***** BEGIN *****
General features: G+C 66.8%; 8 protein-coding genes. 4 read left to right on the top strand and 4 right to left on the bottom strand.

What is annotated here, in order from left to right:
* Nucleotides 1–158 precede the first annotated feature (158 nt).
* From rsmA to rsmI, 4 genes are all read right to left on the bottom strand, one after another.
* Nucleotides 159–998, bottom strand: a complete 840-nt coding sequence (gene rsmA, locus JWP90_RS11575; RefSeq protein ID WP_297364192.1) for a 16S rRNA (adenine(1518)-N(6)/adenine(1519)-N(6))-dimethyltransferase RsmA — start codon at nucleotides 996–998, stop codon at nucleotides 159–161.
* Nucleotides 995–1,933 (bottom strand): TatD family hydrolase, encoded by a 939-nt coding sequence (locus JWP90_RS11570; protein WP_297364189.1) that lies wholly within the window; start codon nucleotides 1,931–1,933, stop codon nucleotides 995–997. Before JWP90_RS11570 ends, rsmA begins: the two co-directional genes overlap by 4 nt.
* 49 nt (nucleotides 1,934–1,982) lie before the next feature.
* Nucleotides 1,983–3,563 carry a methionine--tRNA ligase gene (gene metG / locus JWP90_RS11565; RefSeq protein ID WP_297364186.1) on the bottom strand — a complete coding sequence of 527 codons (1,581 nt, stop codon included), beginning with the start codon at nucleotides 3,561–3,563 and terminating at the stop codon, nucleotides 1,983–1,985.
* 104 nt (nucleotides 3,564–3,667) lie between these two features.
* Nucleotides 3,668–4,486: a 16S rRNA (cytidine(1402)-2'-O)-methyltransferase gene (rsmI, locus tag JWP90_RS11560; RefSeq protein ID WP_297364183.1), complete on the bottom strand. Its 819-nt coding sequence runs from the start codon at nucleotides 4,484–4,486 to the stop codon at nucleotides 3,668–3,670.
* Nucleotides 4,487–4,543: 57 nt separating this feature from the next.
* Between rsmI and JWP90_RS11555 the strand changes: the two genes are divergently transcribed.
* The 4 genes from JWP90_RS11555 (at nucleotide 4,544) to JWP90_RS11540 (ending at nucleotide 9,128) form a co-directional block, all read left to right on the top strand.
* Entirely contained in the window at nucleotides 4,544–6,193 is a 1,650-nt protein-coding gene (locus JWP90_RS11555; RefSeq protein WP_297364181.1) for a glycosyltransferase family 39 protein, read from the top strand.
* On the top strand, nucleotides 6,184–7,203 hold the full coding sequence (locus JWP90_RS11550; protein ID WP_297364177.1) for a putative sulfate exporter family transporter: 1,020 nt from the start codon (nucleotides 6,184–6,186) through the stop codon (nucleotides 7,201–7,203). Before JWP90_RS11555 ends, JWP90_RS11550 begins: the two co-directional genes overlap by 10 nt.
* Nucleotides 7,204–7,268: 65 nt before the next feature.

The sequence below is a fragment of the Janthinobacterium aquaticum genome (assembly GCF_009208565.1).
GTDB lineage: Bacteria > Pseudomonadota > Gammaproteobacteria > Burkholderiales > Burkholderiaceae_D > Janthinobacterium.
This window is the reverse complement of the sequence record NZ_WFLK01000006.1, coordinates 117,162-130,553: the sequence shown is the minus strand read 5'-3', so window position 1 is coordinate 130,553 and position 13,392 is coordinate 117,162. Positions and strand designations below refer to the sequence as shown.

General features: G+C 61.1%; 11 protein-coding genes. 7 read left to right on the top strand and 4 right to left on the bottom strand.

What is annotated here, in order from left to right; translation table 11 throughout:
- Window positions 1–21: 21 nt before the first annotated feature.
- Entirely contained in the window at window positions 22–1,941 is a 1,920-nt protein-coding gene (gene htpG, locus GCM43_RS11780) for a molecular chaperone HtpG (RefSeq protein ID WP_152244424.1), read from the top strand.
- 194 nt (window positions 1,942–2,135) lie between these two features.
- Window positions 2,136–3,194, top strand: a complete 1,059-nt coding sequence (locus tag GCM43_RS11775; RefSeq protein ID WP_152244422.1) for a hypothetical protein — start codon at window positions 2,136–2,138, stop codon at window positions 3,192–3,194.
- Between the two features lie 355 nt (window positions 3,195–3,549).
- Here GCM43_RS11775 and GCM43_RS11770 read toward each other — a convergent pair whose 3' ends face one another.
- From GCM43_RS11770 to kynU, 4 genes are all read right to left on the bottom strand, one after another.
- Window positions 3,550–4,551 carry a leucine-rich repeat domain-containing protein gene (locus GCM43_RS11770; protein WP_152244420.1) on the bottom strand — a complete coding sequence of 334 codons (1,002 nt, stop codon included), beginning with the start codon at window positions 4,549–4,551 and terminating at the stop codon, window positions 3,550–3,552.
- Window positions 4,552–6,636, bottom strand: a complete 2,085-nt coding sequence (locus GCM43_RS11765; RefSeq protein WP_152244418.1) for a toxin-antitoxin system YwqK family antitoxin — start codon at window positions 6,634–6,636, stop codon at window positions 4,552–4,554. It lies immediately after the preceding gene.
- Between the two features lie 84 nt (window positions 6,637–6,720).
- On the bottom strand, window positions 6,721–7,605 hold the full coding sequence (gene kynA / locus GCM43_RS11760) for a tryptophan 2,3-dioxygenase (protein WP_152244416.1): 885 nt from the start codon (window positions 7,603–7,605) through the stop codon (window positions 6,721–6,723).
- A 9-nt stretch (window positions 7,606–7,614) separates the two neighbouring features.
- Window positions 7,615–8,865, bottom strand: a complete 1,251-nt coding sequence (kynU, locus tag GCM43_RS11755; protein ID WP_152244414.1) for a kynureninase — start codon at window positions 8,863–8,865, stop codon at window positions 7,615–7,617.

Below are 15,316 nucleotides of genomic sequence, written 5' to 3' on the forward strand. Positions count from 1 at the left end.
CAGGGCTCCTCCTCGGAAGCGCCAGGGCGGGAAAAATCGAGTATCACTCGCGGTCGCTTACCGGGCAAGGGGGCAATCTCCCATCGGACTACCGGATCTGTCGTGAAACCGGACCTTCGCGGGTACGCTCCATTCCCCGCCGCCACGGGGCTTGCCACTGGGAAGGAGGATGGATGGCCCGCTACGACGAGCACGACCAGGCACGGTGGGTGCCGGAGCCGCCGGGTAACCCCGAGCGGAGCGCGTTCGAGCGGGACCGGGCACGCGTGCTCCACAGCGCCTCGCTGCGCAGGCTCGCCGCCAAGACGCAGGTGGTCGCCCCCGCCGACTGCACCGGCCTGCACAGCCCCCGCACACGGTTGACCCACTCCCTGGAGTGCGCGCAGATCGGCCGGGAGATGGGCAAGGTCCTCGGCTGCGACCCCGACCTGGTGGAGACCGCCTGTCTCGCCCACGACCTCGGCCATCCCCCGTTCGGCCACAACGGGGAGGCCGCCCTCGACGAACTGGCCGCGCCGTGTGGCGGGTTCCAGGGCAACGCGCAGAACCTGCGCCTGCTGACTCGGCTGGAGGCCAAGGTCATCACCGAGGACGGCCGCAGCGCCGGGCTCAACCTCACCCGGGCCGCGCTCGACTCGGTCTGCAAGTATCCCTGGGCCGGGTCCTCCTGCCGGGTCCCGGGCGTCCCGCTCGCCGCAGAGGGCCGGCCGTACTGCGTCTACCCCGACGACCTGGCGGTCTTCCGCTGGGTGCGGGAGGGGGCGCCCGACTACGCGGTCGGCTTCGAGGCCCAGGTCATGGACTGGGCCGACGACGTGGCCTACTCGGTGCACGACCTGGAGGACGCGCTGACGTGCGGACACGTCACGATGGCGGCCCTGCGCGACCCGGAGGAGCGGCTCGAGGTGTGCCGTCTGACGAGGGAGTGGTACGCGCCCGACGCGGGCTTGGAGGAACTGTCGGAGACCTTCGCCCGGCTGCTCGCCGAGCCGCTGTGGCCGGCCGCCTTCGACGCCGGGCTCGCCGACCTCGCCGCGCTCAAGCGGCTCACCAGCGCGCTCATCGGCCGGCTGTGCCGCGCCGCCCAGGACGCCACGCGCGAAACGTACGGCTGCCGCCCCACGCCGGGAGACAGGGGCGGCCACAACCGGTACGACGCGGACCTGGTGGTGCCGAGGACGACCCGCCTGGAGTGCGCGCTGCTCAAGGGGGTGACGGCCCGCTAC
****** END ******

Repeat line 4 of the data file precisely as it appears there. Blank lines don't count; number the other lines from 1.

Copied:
* From rsmA to rsmI, 4 genes are all read right to left on the bottom strand, one after another.